By Katie Lord
The news from donor research reports and national studies paints a bleak picture for nonprofit revenue in the future. The number of households and individuals donating to charities annually continues to decline with less than 60% donating annually and new donor retention rates at less than 20%. While those fewer donors are in fact giving more money as seen in the GivingUSA data, the decline in overall donor participation does not work long term in our sector’s favor. This leads to a dynamic of inequity where wealthy donors often set national giving priorities.
Within the current philanthropic landscape where nonprofits are growing and donors are decreasing, the basic math for revenue growth is just not there. The dwindling number of donors is causing an increase in competition for donor relationships because multiple organizations serve the same or similar missions. Hence, the scarcity mindset within the nonprofit sector that has always existed is further intensified and enlarged to the point of negatively impacting revenue.
The nonprofit scarcity mindset is widely defined as the belief that there isn’t enough time, talent or treasure from donors to go around in order to achieve each organization’s mission. That belief is becoming a reality. When it comes to the sector’s reliance on the generosity of individuals, corporations and foundations for revenue-building, the numbers are telling us that there is great cause for concern unless the nonprofit funding paradigm changes.
The scarcity mindset reinforces a narrow, single focus in the philanthropic sector which in turn overshadows the numerous opportunities often right in front of us or currently available within our mission scope of work. What are those opportunities? Earned Revenue.
Earned Revenue is a product or service that an organization provides or sells on the open market, sometimes referred to as “fee for service” or “contract work.” Examples may include things like performance tickets or museum entries, memberships, courses or trainings, products such as coffee, food service or apparel, office and event space rentals and even manufacturing. Earned Revenue sources are ineligible for tax deductions, yet, the proceeds from Earned Revenu sales provide unrestricted funds that can be used by an organization at its own discretion. Earned Revenue often leads to more organizational sustainability by “covering” or reducing operation expenses and allowing philanthropy dollars to go directly to service and impact work, which is where most donors direct their gifts anyway. With Earned Revenue, overhead ratios become a moot point.
In the future, nonprofit sector success is clearly going to be predicated on integrating more with the business sector. By engaging with more traditional consumer markets, nonprofit organizations can open up new opportunities to reach new audiences, continue to increase their brand and mission awareness and enhance sustainability by diversifying their revenue sources.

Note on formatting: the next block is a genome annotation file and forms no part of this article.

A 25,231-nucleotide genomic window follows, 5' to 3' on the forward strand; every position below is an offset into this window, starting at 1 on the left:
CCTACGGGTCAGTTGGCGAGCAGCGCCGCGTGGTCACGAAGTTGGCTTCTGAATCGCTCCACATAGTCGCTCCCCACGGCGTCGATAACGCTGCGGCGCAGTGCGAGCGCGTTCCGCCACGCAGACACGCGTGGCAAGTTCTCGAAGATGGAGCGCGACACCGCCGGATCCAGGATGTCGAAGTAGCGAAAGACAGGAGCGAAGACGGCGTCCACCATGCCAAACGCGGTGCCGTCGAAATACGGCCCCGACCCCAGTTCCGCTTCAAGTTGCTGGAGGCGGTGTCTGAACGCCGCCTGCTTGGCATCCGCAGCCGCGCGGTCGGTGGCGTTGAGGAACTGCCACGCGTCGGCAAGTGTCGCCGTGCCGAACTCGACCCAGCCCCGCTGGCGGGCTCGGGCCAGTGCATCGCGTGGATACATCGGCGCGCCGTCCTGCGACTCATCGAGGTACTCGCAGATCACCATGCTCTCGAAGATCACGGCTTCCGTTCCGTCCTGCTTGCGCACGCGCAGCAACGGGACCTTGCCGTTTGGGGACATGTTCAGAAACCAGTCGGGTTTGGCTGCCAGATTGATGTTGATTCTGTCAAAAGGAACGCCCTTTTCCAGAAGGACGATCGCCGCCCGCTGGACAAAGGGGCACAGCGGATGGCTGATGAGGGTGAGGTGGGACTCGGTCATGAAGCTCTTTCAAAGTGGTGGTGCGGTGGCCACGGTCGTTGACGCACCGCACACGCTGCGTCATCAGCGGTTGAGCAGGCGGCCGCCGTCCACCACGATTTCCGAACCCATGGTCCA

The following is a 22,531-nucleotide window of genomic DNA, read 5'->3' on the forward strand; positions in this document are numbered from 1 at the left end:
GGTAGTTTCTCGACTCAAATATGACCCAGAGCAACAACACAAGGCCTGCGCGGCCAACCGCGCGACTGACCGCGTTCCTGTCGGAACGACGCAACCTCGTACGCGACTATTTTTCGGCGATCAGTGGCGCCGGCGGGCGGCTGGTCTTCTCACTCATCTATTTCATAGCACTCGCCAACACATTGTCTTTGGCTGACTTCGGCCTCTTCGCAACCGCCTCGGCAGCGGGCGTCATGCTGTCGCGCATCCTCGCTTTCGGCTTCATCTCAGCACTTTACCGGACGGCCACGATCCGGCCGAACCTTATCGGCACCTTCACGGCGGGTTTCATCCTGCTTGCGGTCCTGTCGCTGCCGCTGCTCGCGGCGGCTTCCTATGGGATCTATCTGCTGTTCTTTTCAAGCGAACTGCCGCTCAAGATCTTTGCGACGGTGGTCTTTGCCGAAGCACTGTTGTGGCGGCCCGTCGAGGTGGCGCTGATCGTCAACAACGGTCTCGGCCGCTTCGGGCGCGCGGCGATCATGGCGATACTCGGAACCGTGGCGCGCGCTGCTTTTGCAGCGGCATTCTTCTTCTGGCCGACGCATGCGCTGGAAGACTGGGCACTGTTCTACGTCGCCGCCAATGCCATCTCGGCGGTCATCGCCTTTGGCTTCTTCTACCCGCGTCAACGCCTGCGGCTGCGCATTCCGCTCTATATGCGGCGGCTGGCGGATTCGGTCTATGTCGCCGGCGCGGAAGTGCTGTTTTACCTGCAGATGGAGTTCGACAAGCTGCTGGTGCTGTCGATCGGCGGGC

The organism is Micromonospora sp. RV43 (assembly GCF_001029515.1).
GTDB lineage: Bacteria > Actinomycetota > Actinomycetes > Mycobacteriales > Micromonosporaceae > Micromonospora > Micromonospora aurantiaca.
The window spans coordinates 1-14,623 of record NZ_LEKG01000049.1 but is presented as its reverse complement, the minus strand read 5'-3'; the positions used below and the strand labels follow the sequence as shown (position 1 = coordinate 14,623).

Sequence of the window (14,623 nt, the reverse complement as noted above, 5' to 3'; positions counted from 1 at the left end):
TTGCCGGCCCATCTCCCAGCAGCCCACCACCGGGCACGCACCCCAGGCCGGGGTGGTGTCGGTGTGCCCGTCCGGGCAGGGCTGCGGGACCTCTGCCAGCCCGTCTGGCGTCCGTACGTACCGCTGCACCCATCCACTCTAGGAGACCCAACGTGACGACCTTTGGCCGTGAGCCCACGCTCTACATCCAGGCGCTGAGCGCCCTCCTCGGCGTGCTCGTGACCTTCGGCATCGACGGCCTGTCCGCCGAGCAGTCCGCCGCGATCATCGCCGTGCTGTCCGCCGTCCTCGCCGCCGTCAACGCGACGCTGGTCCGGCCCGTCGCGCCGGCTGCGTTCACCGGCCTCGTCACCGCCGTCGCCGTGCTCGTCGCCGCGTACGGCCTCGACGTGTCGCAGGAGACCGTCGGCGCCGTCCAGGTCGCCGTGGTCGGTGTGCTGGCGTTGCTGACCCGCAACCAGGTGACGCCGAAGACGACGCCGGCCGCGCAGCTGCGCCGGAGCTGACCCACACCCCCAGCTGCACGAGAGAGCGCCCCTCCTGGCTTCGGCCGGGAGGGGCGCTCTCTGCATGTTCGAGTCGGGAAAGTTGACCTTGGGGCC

We are already seeing this integration of business and philanthropy take shape in the corporate sector. This is illustrated by the rise of cause marketing campaigns, social ventures and the creation of the Benefit Corporation (B Corp). Organizations like Conscious Capitalism and Social Venture Partners add to the continual movement, growth and investment by businesses with philanthropic partners for “good” through avenues such as educational programs and social investments. According to Giving Done Right 70% of nonprofits in the United States and 50% of nonprofits in the United Kingdom have Earned Revenue according to The Commercial Charity.
Consumer behavior is supporting this emerging trend with 85% of US consumers willing to pay higher prices for products with a perceived social impact or benefit. This can be something a nonprofit offers to the larger public as a “fee for service” or a product. There is also an increase in the number of businesses or corporations that collaborate with nonprofits for cause marketing and co-branding opportunities where nonprofits choose to interact with companies that are deemed socially and environmentally responsible. The lines between consumer and philanthropic behavior are already beginning to blur and this will only continue to accelerate.
It is undeniable that almost every nonprofit has something they could “sell” to earn revenue; whether it be a product, service, an area of expertise or technology. An exercise to explore with your development team, leadership team or board is to brainstorm opportunities for Earned Revenue. The only limits are your mission focus and imagination. From this brainstorming session, there are numerous articles, books and guides to help your organization implement and scale the Earned Revenue projects you identify.
Here at Proof, we have found that philanthropy organizations with Earned Revenue think differently than their donor reliant counterparts. In fact, we have our own research data that strongly supports the Earned Revenue trend in philanthropy. If you are interested in learning more, send an email to EarnedRevenue@proofpositioning.com.
Truly, the scarcity mindset is a pervasive and limiting belief that we have allowed for far too long to impact us in the nonprofit sector. It is time for us to embrace not only the unlimited possibilities for change, but also our customer base by expanding the reach of our nonprofit missions beyond donors to the open market.
Earned Revenue is the future of sustainable philanthropy.